The University of North Carolina Press
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Jolly Fellows: Male Milieus in Nineteenth-Century America. By Richard Stott. (Baltimore: Johns Hopkins University Press, 2009. Pp. 376. Cloth, $55.00.)

Richard Stott's new book traces the social development and cultural persistence of a strain of white masculinity that nineteenth-century Americans sometimes dubbed "jolly fellowship." Stott contends that jolly fellowship took shape in early republic village taverns, where fun-loving and violent men played pranks, gambled, and fought with each other while drinking prodigious quantities of alcohol. Jolly fellows eagerly displayed their courage in brawls to safeguard their reputations. While they could be exceedingly generous to peers, they abused women, immigrants, African Americans, and even animals with impunity. Were they vicious tricksters or romantic chums with hearts of gold? Jolly fellows were an enigmatic bunch whom contemporaries "tolerated" until the 1820s, when evangelical reformers, offering an alternative standard of masculinity that placed a premium on "respectable" self-control, successfully stigmatized jolly fellowship and the consumption of alcohol that fueled it. "Jolly" attitudes and behaviors were unceremoniously driven from the village tavern to the urban underworld, where they thrived among hearty "sporting men"—boxers, political shoulder-hitters, and minstrel performers—who sought fun and frolic not only in urban oyster cellars and dance halls but in the liberating adventures on offer in western gold fields and cattle towns. Enthusiastic male audiences kept up with the most famous sporting men through a variety of cultural representations that valorized rowdy exploits.

Stott, in his attempts to explain the persistence of jolly fellowship, steadfastly refuses to accept the old saw that "boys will be boys" (2). Instead, he implores us to "cease taking such behavior for granted and to scrutinize and analyze it" (54–55). Stott explores the memoirs of sporting men and the writings of their critics to illuminate the ways in which Americans defined, debated, and remembered the parameters of masculine conduct and identity. He argues that, after evangelical campaigns against it, jolly fellowship became a countercultural "resource" that men could use to reject the bourgeois definition of masculinity (213). Fighting, joking, and drinking with peers, sporting men thumbed their [End Page 96] noses at sober "respectability." In theaters and on the pages of sporting publications, "Americans commemorated the values of masculine disorder and violence even as mainstream society embraced restrained male conduct" (186).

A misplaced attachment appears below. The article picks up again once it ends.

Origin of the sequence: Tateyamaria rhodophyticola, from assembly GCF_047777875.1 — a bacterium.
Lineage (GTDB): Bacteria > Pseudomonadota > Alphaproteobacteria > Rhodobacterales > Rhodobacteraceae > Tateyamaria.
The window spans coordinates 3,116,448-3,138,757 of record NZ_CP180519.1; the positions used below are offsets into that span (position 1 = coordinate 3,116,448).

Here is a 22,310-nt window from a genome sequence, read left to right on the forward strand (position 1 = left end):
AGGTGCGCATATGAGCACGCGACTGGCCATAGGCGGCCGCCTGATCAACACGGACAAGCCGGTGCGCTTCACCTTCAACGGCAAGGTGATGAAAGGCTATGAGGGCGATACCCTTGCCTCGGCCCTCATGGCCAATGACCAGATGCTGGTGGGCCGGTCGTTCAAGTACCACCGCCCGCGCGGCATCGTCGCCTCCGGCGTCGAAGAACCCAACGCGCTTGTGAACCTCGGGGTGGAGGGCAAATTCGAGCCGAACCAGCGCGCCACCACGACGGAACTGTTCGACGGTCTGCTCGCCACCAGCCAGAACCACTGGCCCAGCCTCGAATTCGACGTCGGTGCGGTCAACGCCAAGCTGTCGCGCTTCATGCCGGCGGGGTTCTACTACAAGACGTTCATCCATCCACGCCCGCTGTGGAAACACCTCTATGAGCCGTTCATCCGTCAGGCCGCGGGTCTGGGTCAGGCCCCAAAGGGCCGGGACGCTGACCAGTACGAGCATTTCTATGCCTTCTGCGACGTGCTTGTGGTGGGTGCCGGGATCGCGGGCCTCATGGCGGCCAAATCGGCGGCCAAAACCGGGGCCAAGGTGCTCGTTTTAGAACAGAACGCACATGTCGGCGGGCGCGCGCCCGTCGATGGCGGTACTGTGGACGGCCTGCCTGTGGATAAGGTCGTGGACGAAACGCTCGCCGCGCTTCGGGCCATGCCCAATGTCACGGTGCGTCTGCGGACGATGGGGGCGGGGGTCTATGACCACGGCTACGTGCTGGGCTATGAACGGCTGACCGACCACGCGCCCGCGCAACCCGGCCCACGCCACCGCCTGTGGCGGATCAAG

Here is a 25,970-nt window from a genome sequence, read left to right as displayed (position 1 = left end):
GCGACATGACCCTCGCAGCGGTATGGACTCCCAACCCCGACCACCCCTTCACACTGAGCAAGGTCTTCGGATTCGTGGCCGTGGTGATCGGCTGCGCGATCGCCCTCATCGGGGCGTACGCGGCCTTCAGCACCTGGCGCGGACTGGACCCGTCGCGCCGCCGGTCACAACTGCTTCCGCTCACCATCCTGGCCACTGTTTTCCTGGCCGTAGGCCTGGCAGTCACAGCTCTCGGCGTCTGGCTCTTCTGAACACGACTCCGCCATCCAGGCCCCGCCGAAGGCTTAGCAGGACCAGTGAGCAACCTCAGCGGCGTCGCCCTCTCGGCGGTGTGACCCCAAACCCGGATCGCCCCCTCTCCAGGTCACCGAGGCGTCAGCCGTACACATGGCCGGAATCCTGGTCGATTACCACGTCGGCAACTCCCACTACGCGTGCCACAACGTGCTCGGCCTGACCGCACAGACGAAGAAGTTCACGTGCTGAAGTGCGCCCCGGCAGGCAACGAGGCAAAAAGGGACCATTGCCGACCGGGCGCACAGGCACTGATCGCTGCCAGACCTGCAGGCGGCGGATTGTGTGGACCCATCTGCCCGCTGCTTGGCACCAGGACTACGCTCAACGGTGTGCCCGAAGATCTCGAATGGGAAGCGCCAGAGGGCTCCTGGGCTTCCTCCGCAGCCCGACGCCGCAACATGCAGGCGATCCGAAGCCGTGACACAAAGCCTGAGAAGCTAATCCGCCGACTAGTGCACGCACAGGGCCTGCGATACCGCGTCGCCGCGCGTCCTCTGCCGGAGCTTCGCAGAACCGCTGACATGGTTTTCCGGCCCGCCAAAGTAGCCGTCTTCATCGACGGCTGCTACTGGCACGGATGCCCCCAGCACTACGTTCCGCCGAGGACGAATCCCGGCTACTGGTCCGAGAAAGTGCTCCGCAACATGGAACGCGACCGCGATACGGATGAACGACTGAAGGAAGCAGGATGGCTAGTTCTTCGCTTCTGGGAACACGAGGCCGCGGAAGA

Stott has crafted his narrative around an examination of cultural conflict between supporters of two apparently irreconcilable definitions of masculinity. Ultimately, I think that narrative is too tidy. Stott's rich evidence reveals a more complex understanding of white American manhood that contributes to a developing synthesis among scholars such as Patricia Cline Cohen, Amy Greenberg, Helen Horowitz, and Brian Roberts. Despite Stott's emphasis on conflict, his evidence shows that white American men, the most powerful people in their society, did not have to choose between rudeness and refinement. The attitudes and behaviors those standards embodied were indeed cultural resources, but they did not serve as identity categories. White men appealed to various aspects of those markers of masculinity in bids to accrue power among different constituencies as the culture of the market shaped American life as never before. Stott's work suggests that we should tell the story of American masculinity through an analysis of the culture of capitalism. When men found economic independence—and the social status that accompanied it—harder to achieve, some adopted the values of a sporting culture that offered comforting camaraderie among the "b'hoys" and permitted them to wield power over women and racial others. As Stott acknowledges, a burgeoning leisure culture and publishing industry helped well-to-do desk jockeys participate vicariously in sporting culture from the safety of theater boxes or parlors.

Jolly fellows tried to manipulate the leisure market—and the culture of celebrity that it fostered—for their own ends. Boxers such as John Morrissey and entertainment proprietors such as Henry Hill claimed the aura of refinement for themselves and their businesses. While respectability may have been a hollow "racket," as Stott suggests, it also appeared to be a vehicle for obtaining economic success, political power, and cultural authority (273). The fact that neither Morrissey nor Hill was entirely successful in making his representation of respectability credible should not obscure the ways in which these standards of masculinity offered white men opportunities to accumulate power at the expense of others. Evangelical critiques aside, bourgeois types did not necessarily have a beef with jolly fellowship. In fact, sporting life as lived experience and ideological discourse offered entrepreneurs and participants the prospect of accumulating economic capital and cultural respect. Not always antagonistic [End Page 97] to each other, rude and refined masculinities were (and indeed still are) at the core of mainstream American culture, attitudes and behaviors that white American men use to cultivate and maintain power.

Brian P. Luskey

Brian P. Luskey is assistant professor of history at West Virginia University. He is the author of On the Make: Clerks and the Quest for Capital in Nineteenth-Century America (2010).

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